Our Small Town
The closing sentence in our recent article in the Rimbey Review, “How Rimbey Got Its Name”, was “The Department chose Rimbey.”
“Why Rimbey?” the reader might ask. “Why not Guin or Cutler or Goings or Vliet, or any one of the surnames of other families who settled in the area around 1900?”
One answer might be that according to the Land Titles Office in Edmonton, Benjamin (Ben) Rimbey was the first to file on a homestead in what is now Rimbey, which he did in February of 1901.
A second possible answer lies in in the location of the quarters the three Rimbey brothers who had come from Kansas owned.
Ben’s quarter bordered the north side of what is now 50th Avenue, the main east-west route through Rimbey. The house in which he and his wife, Louise, raised their family is still standing. It is currently the Rondeel Family Home and is located just west of the old Rimbey Transport site.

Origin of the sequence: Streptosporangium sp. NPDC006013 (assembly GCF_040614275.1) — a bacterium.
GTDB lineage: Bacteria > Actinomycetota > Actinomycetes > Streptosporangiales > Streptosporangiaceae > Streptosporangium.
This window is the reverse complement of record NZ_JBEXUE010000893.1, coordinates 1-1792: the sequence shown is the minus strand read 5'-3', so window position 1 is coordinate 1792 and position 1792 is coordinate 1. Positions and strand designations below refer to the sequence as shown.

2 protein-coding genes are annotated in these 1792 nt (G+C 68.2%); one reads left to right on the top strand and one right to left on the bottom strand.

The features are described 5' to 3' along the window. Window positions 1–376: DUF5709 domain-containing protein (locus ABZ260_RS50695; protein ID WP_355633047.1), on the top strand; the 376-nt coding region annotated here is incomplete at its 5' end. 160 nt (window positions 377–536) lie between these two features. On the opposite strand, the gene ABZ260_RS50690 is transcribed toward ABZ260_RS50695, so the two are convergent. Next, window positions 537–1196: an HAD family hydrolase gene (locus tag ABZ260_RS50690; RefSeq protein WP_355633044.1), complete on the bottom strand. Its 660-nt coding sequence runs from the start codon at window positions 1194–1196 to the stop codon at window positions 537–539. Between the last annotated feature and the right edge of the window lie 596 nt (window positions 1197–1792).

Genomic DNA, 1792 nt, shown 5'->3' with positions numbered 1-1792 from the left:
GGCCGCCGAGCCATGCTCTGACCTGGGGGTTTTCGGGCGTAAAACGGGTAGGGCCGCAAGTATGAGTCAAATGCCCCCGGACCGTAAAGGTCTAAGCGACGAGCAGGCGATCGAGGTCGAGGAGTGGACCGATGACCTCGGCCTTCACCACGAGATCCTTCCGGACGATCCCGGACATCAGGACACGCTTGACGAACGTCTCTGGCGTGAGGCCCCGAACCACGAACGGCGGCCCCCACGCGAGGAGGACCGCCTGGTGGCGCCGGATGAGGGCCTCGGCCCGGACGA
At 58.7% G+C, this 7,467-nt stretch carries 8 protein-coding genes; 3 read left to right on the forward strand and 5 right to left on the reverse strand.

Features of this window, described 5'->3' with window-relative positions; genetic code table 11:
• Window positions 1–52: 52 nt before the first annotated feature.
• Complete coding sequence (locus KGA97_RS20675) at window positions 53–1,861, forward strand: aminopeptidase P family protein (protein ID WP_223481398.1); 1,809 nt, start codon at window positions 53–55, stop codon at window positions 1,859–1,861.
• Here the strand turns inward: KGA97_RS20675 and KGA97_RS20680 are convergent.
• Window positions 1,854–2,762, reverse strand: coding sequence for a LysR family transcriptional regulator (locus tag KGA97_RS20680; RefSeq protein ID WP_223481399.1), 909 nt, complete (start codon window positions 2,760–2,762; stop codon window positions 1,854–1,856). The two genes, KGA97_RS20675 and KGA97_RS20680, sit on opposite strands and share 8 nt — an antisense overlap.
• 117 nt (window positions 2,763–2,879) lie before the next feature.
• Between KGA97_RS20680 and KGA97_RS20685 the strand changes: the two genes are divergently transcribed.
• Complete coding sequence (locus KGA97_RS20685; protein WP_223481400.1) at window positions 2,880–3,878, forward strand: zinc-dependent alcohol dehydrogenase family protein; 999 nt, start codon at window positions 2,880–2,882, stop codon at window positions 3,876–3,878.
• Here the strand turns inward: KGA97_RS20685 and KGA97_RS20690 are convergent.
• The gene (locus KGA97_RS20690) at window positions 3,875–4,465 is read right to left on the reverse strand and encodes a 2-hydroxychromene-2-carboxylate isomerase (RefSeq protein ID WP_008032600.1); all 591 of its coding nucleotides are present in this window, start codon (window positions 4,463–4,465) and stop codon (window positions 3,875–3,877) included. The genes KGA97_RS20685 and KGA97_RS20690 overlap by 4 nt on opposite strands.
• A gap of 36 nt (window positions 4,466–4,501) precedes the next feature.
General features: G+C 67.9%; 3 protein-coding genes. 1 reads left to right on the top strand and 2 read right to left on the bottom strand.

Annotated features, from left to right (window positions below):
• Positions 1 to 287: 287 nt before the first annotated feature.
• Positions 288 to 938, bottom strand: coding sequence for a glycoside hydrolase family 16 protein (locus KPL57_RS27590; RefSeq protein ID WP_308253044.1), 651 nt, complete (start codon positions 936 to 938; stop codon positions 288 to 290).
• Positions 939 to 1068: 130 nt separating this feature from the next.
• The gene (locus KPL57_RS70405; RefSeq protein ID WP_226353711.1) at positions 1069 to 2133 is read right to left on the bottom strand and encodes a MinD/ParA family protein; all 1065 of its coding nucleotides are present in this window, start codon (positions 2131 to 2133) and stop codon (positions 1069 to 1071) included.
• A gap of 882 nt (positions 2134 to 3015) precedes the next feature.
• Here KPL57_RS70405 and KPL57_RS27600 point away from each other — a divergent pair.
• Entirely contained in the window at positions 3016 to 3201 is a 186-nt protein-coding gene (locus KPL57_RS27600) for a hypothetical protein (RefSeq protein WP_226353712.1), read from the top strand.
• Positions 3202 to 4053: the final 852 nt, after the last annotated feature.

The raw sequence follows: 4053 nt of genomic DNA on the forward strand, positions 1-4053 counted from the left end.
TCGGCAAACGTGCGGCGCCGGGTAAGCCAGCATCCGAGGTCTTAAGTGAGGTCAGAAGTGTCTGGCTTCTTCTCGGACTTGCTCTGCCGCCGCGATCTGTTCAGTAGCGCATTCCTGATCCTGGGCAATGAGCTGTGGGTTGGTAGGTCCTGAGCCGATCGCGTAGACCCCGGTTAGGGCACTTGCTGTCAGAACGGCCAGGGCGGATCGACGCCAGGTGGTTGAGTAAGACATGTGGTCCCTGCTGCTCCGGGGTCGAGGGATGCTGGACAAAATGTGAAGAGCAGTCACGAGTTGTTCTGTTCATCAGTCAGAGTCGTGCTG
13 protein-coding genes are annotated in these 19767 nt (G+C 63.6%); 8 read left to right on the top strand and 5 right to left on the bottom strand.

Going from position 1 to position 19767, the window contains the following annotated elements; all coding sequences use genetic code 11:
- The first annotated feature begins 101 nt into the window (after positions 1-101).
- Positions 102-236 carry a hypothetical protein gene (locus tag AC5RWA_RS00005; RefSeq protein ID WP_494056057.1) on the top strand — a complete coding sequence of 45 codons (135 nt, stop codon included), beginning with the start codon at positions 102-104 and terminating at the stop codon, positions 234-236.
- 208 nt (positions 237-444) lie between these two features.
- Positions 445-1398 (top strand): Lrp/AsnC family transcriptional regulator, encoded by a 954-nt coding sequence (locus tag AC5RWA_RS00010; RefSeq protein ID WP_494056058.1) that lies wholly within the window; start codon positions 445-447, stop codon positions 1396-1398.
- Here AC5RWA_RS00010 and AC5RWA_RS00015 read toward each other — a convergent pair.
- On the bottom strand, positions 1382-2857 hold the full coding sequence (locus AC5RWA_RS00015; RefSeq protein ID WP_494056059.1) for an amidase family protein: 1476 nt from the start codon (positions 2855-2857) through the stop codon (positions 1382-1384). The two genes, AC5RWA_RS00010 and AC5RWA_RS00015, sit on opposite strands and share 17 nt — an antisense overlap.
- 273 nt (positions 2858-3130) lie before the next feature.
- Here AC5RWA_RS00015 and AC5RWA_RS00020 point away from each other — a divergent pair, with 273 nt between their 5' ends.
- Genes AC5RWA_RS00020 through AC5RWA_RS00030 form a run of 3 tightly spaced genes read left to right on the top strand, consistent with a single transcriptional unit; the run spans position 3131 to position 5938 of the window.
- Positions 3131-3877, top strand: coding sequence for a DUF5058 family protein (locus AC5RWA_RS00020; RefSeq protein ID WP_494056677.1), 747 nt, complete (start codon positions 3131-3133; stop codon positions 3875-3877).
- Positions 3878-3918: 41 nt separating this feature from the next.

Ben’s brother Jim filed on the neighboring quarter to the west of Ben’s land, and he and his wife, Eva, built a large house for the time, a short way north of where James’ Bar and Grill and the bowling alley now stand. Their home housed the first post office and the earliest hotel
in the community.
Sam and Molly Rimbey had two adjoining quarters on the south side of the road, across from Ben and Jim’s properties. Their house was located on the east side of their western quarter, about where Cooperators Insurance and Michael’s Studio are today.
When one considers that a quarter of land measures a half-mile by a half-mile, and notes that the Rimbey families occupied two quarters (a full mile in length) on each side of the main route through the community, it becomes clearer as to why the provincial Department of the Interior chose to name the budding settlement Rimbey.
The three brothers prospered. They raised their families here and made significant contributions to the early development of the area; but over the years since those pioneer times, the many descendants of the Rimbey families have scattered to the four winds – to train, to work, to marry, to see the world…
Just one thread has remained, tying the past to the present…
That thread also ties this article to the Alberta Culture Days celebration. The accompanying photo series was a part of the “Our Small Town” exhibit.
Florence Stemo Beatty Heritage House Society